I am doing some research on Fiji Water, and American owned brand, operating in Fiji.
A bit of history here. http://superculturereport.wordpress.com/fiji-water/
Some reports state that more than half of Fijians do not have access to clean drinking water. There is so much information (not much of it very encouraging). Fiji Water extracts at least 3.5million liters of water a month from its source in Fiji (only companies that extract that volume are subject to the tax introduced in 2010 which caused Fiji Water to close its plant for a day before reopening the next morning), with over 95% of it apparently being exported to its major markets USA and Australia. Plastic “blanks” or pellets are imported to Fiji, and then filled at the plant using blow fill technology. The only commitment that Fiji Water has to recycling here in Fiji that I have found is this:
Coca Cola Amatil Fiji will supply (if asked) large bags that hold approximately 60kg of recyclable plastic bottles. Once the bags are filled, you can call them and they will collect the bags and pay 75 Fijian Cents per kg for the plastic. They will take all their own brands (which are numerous) plus Fiji Water bottles. To get the bags delivered to any rural communities or any of the islands (110 of Fiji’s 332 islands are inhabited), is not easy. I suggested to Coca Cola Amatil that they could simply drop off the bags with the regular delivery of their product (the Coca Cola trucks also apparently deliver the Fiji Water to the resorts and other outlets), but they do not want to do that as they claim that people put “all kinds of rubbish” in the bags such as “dead dogs”.
There are no public place recycling bins that I have seen, and no regular collection of recycling. PET bottles are everywhere in open dumps and on the roadside, creeks, rivers and farms. Many communities do not have any kind of garbage collection at all.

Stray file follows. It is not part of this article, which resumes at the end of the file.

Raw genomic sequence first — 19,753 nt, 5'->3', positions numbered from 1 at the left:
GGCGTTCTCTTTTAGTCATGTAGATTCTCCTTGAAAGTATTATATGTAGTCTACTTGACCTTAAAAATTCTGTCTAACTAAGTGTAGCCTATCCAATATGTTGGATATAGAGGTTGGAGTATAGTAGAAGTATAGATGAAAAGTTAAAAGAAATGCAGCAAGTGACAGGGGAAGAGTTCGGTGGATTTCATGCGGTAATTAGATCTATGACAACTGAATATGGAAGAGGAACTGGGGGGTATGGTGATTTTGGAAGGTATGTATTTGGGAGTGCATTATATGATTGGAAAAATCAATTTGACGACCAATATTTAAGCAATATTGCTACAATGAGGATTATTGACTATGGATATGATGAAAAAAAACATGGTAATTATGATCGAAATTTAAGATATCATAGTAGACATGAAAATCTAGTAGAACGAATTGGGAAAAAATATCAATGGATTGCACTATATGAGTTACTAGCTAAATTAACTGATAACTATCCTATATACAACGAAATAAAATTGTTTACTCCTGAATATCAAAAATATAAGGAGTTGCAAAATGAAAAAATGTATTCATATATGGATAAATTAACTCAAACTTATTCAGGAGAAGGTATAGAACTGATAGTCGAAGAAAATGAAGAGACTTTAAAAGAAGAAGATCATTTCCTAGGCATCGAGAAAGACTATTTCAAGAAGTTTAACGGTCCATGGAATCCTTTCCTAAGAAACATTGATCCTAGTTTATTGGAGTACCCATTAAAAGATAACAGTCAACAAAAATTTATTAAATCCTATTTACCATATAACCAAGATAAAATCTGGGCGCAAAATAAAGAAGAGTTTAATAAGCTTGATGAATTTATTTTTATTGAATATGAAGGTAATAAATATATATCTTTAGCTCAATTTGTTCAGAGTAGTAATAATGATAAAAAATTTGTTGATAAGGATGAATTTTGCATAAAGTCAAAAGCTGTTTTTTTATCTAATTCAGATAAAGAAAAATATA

Fiji Water told me that they have a joint initiative with Coca Cola to recycle in Fiji. If the above is it, then it is not adequate. As there is no formal recycling program in Fiji, most plastics and PET bottles end up either burned, or in landfill. The dumps in Fiji are mostly near the mangroves and a cause of great concern to local authorities here.
Pictures and images of part of the problem here.
Hazardous Waste in the Pacific http://www.alphabetics.info/international/2013/03/18/hazardous-waste-in-the-pacific-islands/
The Department of Environment reported:
Fiji like all other Small Island Developing States in the Pacific region recognizes that waste management is the single most pressing issue that needs immediate action. It is recognized as a major concern with the potential to cause negative impacts on our national development activities including public health, the environment, food security, tourism and trade.
Solid Waste at the moment is either being thrown in the open dumpsites, illegally disposed of in the sea or on unused land, in the streets or being burnt in piles in the backyard. Burning of municipal waste is also quite common despite and towns and cities have been continuously exposed to destructive effects such as carcinogenic toxins from burning and impacts of poor waste management.
The growing number of plastic bags is one of the major environmental pollutants and of key concern in Fiji, as it takes longer time to degrade. Plastic pollution is quite common in public areas. In 1994 SPREP carried out a waste audit with 5 households in Suva for a week and found 7% of the waste was made up of plastics.
In the year 2003 from January to December, the total influx of PET bottles in Fiji was recorded around 44 million which includes 1.7 million of imports and 42 million PET bottles being produced locally. (Note that the production 5 (sic) of PET bottles serves to mean the bottles that are blown up locally using imported pellets).
Industrial or Trade Wastes
Considerable amounts of solid wastes are produced by industries and disposed of at municipal dumps.